PULLMAN, Wash. — A $1.5 million gift from a husband and wife, both Washington State University alumni, will help WSU meet the current corporate demand for graduates with advanced research experience in computer science.
Floyd and Judy Huie Rogers of Renton, formerly software designers for Boeing, Microsoft and other enterprises, are hoping the new WSU Huie-Rogers Endowed Chair in Computer Science will spur research in this area and put Washington State at the forefront in the evolution of software engineering studies.
The new endowed chair is the 100th endowed faculty position at the university. They plan on establishing another endowed professorship in 2002. Both positions will be matched by state funds.
“We are delighted at the timeliness and foresight this gift represents,’’ said Tom Fischer, director of the WSU School of Electrical Engineering and Computer Science. “The gift will help us build our graduate degree programs in computer science, and establish software engineering as an area of research excellence in the school. We are truly grateful to Floyd and Judy for providing this gift.’’
A software professional for the past 20 years, Floyd Rogers notes that while computers have become faster and cheaper, software development still uses the same kinds of tools and has the same kinds of problems as 25 years ago. He hopes the gift will attract people to the field who can help solve some of those problems.
Both of Floyd Rogers’ parents and two siblings attended WSU. He graduated from Wenatchee High School and enrolled at WSU, earning bachelor’s degrees in electrical engineering in 1973 and computer science in 1974. After working for the Boeing and a software company in the Seattle area, he was with Microsoft from 1982-96. Now retired from software work, he volunteers in schools, is a “househusband’’ and teaches skiing.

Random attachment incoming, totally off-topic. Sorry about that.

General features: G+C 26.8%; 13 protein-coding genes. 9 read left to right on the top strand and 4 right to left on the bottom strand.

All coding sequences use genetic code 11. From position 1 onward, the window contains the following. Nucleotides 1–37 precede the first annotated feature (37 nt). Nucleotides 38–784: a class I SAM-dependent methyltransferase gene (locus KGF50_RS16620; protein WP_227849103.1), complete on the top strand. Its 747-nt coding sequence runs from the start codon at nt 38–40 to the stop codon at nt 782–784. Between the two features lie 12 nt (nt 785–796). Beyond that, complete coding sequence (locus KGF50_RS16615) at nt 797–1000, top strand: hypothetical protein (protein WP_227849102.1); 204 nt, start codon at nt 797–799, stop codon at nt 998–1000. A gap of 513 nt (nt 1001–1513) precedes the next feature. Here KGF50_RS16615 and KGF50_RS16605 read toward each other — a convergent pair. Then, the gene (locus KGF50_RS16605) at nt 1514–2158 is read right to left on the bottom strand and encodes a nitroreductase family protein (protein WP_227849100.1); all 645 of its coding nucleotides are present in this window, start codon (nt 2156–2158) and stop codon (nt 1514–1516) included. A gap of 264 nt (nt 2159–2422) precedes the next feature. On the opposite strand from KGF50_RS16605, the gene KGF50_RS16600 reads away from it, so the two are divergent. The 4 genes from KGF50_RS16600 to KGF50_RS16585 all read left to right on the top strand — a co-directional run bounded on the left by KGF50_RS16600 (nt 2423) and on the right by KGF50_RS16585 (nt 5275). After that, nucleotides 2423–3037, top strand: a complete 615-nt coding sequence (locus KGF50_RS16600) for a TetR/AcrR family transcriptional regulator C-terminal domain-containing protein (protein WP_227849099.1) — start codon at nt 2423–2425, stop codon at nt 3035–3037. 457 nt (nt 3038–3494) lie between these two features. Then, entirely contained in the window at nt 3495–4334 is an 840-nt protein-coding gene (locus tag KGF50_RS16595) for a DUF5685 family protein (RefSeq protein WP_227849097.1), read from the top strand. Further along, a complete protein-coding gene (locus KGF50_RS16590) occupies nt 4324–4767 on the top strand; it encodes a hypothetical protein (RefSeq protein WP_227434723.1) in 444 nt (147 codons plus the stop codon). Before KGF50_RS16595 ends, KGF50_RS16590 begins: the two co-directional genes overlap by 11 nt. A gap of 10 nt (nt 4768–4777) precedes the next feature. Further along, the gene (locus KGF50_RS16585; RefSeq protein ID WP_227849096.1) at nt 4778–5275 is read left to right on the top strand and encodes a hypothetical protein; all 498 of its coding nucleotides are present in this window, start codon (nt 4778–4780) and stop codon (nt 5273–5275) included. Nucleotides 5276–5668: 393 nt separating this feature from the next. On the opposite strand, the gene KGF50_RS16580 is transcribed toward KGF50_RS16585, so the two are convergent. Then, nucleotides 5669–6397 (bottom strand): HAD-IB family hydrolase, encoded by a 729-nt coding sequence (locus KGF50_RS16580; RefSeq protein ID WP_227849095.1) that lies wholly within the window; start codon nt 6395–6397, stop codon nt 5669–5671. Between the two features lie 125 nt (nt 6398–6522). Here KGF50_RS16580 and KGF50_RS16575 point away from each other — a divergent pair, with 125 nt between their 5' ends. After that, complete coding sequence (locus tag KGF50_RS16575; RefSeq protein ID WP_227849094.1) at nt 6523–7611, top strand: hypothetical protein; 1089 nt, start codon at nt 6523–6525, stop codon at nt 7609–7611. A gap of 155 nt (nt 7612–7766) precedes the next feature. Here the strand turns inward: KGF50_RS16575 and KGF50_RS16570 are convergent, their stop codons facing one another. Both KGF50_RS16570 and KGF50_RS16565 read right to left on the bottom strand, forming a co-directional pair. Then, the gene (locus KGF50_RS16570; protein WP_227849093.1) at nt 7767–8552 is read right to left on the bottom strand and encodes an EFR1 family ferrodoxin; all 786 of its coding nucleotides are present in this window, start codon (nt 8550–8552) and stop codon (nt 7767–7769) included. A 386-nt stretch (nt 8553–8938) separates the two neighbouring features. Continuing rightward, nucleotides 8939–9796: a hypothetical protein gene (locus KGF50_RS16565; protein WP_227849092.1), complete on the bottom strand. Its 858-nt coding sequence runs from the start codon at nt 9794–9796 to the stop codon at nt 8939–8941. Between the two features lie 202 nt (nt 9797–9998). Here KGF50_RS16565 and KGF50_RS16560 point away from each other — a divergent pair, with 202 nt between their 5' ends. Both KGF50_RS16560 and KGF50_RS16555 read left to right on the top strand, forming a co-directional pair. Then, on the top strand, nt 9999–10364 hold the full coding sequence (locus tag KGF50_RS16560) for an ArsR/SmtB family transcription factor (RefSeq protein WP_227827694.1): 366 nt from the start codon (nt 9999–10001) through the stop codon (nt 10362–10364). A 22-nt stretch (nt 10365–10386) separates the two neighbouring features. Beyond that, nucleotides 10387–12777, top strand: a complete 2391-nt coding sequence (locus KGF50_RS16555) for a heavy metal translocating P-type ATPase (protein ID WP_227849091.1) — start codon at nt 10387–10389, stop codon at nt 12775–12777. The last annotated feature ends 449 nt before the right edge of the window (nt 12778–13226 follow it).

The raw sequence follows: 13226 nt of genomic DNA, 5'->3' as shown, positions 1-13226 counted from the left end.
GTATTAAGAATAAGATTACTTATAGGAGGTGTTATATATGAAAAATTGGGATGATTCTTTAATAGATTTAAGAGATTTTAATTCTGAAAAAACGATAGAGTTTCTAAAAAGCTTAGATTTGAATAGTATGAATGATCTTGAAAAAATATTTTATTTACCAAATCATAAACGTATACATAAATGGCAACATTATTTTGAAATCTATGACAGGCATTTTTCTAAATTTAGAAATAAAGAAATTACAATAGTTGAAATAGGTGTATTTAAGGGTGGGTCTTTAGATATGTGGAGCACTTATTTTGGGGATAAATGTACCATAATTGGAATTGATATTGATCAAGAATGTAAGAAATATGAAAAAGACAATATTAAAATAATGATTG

A native of Ellensburg, Judy Huie Rogers earned a bachelor’s degree in computer science from WSU in 1974. She worked for Boeing for eight and one-half years before leaving the workforce to stay home with the couple’s young children. She returned to the software industry in 1985, working for Proprietary Software Systems and Spacelabs Medical. After earning a master’s degree in teaching from Seattle University, she became a math teacher in the Mercer Island School District.
“We owe a lot to our education and want to give something back,’’ said Floyd Rogers. “The thing we learned most of all at WSU is the ability to continue our education. The process of education as a whole is important to us.’’
The state Legislature established the distinguished professorship matching grant program in 1985 as a way to enable universities to attract and retain outstanding professors. Annual payouts from the endowments provide support for salary supplements, research assistance and staff support.
“The Rogers’ generosity exemplifies the tremendous growth that can come from a partnership between higher education and private support. Their commitment to WSU establishes a vision of excellence for computer science that will shape lives and raise the bar for teaching, research and innovation in this field,’’ said WSU President V. Lane Rawlins.
The Rogers will be among 10 donors who will be honored as Laureates — donors who have given more than $1 million to the university — at the WSU Foundation’s annual meeting, Sept. 21-23 in Pullman.